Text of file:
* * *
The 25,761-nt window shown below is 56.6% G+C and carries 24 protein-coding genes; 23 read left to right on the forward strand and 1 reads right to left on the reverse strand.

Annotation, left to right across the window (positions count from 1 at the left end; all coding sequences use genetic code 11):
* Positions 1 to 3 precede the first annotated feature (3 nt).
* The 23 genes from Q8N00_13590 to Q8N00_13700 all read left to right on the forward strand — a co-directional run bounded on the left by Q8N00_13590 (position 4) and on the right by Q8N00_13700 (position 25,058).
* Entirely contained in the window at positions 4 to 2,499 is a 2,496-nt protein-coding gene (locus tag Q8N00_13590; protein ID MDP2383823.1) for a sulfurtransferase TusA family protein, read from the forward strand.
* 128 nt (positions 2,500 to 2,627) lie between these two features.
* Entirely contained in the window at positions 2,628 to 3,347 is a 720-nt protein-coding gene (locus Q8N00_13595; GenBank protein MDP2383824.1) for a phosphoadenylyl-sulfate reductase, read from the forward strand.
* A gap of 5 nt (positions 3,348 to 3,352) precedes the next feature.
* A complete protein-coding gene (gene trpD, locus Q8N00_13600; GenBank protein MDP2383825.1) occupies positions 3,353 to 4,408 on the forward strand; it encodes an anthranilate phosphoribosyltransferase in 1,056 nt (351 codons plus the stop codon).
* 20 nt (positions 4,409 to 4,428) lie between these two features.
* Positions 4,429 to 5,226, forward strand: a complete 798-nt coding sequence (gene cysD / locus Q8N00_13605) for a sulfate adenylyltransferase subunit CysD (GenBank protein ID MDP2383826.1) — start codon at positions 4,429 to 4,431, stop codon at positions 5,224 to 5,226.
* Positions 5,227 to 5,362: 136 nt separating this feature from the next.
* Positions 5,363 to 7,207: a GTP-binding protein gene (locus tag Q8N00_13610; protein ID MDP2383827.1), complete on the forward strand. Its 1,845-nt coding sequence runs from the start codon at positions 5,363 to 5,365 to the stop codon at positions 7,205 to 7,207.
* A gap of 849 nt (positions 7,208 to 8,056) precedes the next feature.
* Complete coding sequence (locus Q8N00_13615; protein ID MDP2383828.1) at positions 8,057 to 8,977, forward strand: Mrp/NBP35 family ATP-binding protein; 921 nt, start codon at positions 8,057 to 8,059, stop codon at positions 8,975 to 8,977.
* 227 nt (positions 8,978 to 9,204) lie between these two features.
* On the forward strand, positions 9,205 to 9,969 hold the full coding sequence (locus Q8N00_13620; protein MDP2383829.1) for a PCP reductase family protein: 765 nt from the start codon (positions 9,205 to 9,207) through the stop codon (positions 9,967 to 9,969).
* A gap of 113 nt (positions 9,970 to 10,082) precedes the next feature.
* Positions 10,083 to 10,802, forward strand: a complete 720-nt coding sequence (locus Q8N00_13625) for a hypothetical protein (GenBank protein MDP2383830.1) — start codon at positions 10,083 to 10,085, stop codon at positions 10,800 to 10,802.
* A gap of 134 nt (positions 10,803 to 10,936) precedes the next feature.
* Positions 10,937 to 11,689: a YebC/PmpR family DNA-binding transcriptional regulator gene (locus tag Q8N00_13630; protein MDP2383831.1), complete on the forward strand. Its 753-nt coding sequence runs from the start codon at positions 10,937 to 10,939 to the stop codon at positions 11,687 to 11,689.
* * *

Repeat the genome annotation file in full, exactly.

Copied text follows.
The 25,761-nt window shown below is 56.6% G+C and carries 24 protein-coding genes; 23 read left to right on the forward strand and 1 reads right to left on the reverse strand.

Annotation, left to right across the window (positions count from 1 at the left end; all coding sequences use genetic code 11):
* Positions 1 to 3 precede the first annotated feature (3 nt).
* The 23 genes from Q8N00_13590 to Q8N00_13700 all read left to right on the forward strand — a co-directional run bounded on the left by Q8N00_13590 (position 4) and on the right by Q8N00_13700 (position 25,058).
* Entirely contained in the window at positions 4 to 2,499 is a 2,496-nt protein-coding gene (locus tag Q8N00_13590; protein ID MDP2383823.1) for a sulfurtransferase TusA family protein, read from the forward strand.
* 128 nt (positions 2,500 to 2,627) lie between these two features.
* Entirely contained in the window at positions 2,628 to 3,347 is a 720-nt protein-coding gene (locus Q8N00_13595; GenBank protein MDP2383824.1) for a phosphoadenylyl-sulfate reductase, read from the forward strand.
* A gap of 5 nt (positions 3,348 to 3,352) precedes the next feature.
* A complete protein-coding gene (gene trpD, locus Q8N00_13600; GenBank protein MDP2383825.1) occupies positions 3,353 to 4,408 on the forward strand; it encodes an anthranilate phosphoribosyltransferase in 1,056 nt (351 codons plus the stop codon).
* 20 nt (positions 4,409 to 4,428) lie between these two features.
* Positions 4,429 to 5,226, forward strand: a complete 798-nt coding sequence (gene cysD / locus Q8N00_13605) for a sulfate adenylyltransferase subunit CysD (GenBank protein ID MDP2383826.1) — start codon at positions 4,429 to 4,431, stop codon at positions 5,224 to 5,226.
* Positions 5,227 to 5,362: 136 nt separating this feature from the next.
* Positions 5,363 to 7,207: a GTP-binding protein gene (locus tag Q8N00_13610; protein ID MDP2383827.1), complete on the forward strand. Its 1,845-nt coding sequence runs from the start codon at positions 5,363 to 5,365 to the stop codon at positions 7,205 to 7,207.
* A gap of 849 nt (positions 7,208 to 8,056) precedes the next feature.
* Complete coding sequence (locus Q8N00_13615; protein ID MDP2383828.1) at positions 8,057 to 8,977, forward strand: Mrp/NBP35 family ATP-binding protein; 921 nt, start codon at positions 8,057 to 8,059, stop codon at positions 8,975 to 8,977.
* 227 nt (positions 8,978 to 9,204) lie between these two features.
* On the forward strand, positions 9,205 to 9,969 hold the full coding sequence (locus Q8N00_13620; protein MDP2383829.1) for a PCP reductase family protein: 765 nt from the start codon (positions 9,205 to 9,207) through the stop codon (positions 9,967 to 9,969).
* A gap of 113 nt (positions 9,970 to 10,082) precedes the next feature.
* Positions 10,083 to 10,802, forward strand: a complete 720-nt coding sequence (locus Q8N00_13625) for a hypothetical protein (GenBank protein MDP2383830.1) — start codon at positions 10,083 to 10,085, stop codon at positions 10,800 to 10,802.
* A gap of 134 nt (positions 10,803 to 10,936) precedes the next feature.
* Positions 10,937 to 11,689: a YebC/PmpR family DNA-binding transcriptional regulator gene (locus tag Q8N00_13630; protein MDP2383831.1), complete on the forward strand. Its 753-nt coding sequence runs from the start codon at positions 10,937 to 10,939 to the stop codon at positions 11,687 to 11,689.